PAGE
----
Jacobs School presents music theorist Danuta Mirka and composer Steven Mackey as part of 'Five Friends Master Class Series'
FOR IMMEDIATE RELEASE
March 10, 2014
BLOOMINGTON, Ind.– The Indiana University Jacobs School of Music welcomes music theorist Danuta Mirka and composer Steven Mackey this week as part of the "Five Friends Master Class Series."
Danuta, reader in music at the University of Southampton, will present the lecture "In Search of the Historical Listener" at 7:30 p.m. on Monday, March 10, in Simon Music Center Room 242. She will present the lecture "Cadential Schemata and Hypermeter" at 3:30 p.m. on Wednesday, March 12, in Simon Music Center Room 267.
Mackey, a Grammy Award winner and regarded as one of the leading composers of his generation, will present a lecture at 4 p.m. on Wednesday, March 12, in Ford-Crawford Hall. He will be guest composer and guitarist with the New Music Ensemble, directed by David Dzubay, at 8 p.m. on Thursday, March 13, in Auer Hall.
All events are free and open to the public.
The series honoring the lives of five talented Jacobs School students—Chris Carducci, Garth Eppley, Georgina Joshi, Zachary Novak and Robert Samels—was established last year with a gift of $1 million from the Georgina Joshi Foundation Inc.
Mirka's and Mackey's events are in honor of Samels.
This annual series of lectures, master classes and residencies by a number of the world's leading musicians and teachers focuses on areas of interest most relevant to the lives of the five friends—voice performance, choral conducting, early music, music theory, composition and opera.
Mirka is reader in music at the University of Southampton. Her research in 18th-century music integrates aspects of historical and modern music theory, focusing on communication between composers and listeners.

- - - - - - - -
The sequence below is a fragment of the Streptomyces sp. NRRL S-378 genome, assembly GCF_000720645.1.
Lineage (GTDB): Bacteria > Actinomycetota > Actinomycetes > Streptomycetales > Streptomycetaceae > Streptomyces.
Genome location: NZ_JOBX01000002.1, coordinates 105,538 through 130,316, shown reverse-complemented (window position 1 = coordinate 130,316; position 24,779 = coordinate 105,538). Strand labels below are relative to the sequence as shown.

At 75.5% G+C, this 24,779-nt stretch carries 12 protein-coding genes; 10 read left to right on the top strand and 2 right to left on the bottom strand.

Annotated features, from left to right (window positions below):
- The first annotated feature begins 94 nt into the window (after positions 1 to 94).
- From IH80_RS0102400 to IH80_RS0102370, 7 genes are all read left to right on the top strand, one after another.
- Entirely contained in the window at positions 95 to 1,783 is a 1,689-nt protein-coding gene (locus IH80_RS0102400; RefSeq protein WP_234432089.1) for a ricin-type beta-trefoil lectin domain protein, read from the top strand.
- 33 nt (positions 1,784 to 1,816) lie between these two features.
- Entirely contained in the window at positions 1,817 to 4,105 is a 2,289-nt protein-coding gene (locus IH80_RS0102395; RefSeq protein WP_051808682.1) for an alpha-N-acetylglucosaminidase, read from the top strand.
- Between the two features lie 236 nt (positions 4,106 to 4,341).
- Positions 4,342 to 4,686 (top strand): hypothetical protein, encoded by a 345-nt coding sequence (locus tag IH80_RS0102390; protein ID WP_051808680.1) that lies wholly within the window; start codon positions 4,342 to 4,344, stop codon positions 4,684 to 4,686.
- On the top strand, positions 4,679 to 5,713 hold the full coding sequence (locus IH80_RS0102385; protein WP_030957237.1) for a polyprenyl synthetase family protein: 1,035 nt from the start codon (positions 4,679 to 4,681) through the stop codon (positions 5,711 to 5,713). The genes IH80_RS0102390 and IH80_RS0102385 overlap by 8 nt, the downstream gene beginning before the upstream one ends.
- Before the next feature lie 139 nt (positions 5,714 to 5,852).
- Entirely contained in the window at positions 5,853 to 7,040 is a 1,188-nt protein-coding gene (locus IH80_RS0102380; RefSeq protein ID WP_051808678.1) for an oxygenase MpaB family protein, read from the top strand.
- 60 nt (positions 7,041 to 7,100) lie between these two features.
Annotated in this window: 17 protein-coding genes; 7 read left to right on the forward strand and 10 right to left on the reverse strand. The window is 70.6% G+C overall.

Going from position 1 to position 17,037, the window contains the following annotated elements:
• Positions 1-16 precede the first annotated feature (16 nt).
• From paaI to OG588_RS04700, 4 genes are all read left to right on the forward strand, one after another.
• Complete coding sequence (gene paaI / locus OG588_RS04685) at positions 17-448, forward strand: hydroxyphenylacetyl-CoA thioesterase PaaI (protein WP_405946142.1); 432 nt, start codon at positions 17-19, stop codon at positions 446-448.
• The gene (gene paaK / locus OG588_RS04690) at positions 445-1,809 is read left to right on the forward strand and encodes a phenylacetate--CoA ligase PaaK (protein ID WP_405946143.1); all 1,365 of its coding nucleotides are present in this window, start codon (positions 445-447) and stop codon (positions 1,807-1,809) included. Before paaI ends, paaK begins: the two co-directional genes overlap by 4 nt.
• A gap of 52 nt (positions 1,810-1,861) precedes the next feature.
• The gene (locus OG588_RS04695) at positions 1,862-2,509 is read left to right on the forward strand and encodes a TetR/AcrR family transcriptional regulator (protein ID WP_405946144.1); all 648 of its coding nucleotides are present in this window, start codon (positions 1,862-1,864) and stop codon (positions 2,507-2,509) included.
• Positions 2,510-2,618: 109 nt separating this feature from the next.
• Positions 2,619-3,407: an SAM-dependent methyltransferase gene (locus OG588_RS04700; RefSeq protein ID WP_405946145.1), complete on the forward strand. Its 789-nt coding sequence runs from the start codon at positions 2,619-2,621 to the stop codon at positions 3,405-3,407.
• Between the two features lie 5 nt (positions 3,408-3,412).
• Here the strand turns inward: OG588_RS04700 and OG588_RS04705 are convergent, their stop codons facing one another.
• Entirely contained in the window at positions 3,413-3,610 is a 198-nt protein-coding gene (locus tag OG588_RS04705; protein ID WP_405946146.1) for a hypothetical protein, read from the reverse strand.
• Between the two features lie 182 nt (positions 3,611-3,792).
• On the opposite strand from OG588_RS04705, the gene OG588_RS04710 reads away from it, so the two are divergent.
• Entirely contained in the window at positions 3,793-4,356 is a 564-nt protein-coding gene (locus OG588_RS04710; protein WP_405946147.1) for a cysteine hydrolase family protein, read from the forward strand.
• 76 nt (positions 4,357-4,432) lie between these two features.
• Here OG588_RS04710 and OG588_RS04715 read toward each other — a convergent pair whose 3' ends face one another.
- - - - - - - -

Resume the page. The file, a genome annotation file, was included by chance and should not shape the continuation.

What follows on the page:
She is the co-editor, with Kofi Agawu, of "Communication in Eighteenth-Century Music" (2008) and the editor of the forthcoming "Oxford Handbook of Topic Theory." Her books include "The Sonoristic Structuralism of Krzysztof Penderecki" (1997) and "Metric Manipulations in Haydn and Mozart: Chamber Music for Strings, 1787-1791" (2009), which won the 2011 Wallace Berry Award from the Society for Music Theory.
Mackey was born in 1956, to American parents stationed in Frankfurt, Germany, and has composed for orchestra, chamber ensembles, dance and opera.
His first musical passion was playing the electric guitar in rock bands based in northern California. He blazed a trail in the 1980s and 90s by including the electric guitar and vernacular music influence in his concert music. He regularly performs his own work, including two electric guitar concertos and numerous solo and chamber works. He is also active as an improvising musician and performs with his band, Big Farm.
Mackey has been honored by numerous awards, including a Grammy, Guggenheim fellowship, Stoeger Prize from the Chamber Music Society of Lincoln Center, Kennedy Center Friedheim award, several awards from the American Academy of Arts and Letters, and many others.
He has been the composer-in-residence at major music festivals, including Tanglewood, Aspen, and the Holland Festival. His monodrama, "Ravenshead," for tenor/actor (Rinde Eckert) and electro-acoustic band/ensemble (Paul Dresher Ensemble), has been performed nearly 100 times and is available on a MINMAX CD. In a year-end review of cultural events, USA Today crowned the work the Best New Opera of 1998.
The Georgina Joshi Foundation was established in 2007 as the vision of Georgina Joshi's mother, Louise Addicott-Joshi, to provide educational and career development opportunities for young musicians and to encourage and support public performance of music.
The gift to the school establishes a permanent way for the world to learn about each of the five friends as well as their musical talents and passions, and to encourage the development of similar talents and passions in current and future music students.
The establishment of this endowment by the families is administered by the IU Foundation.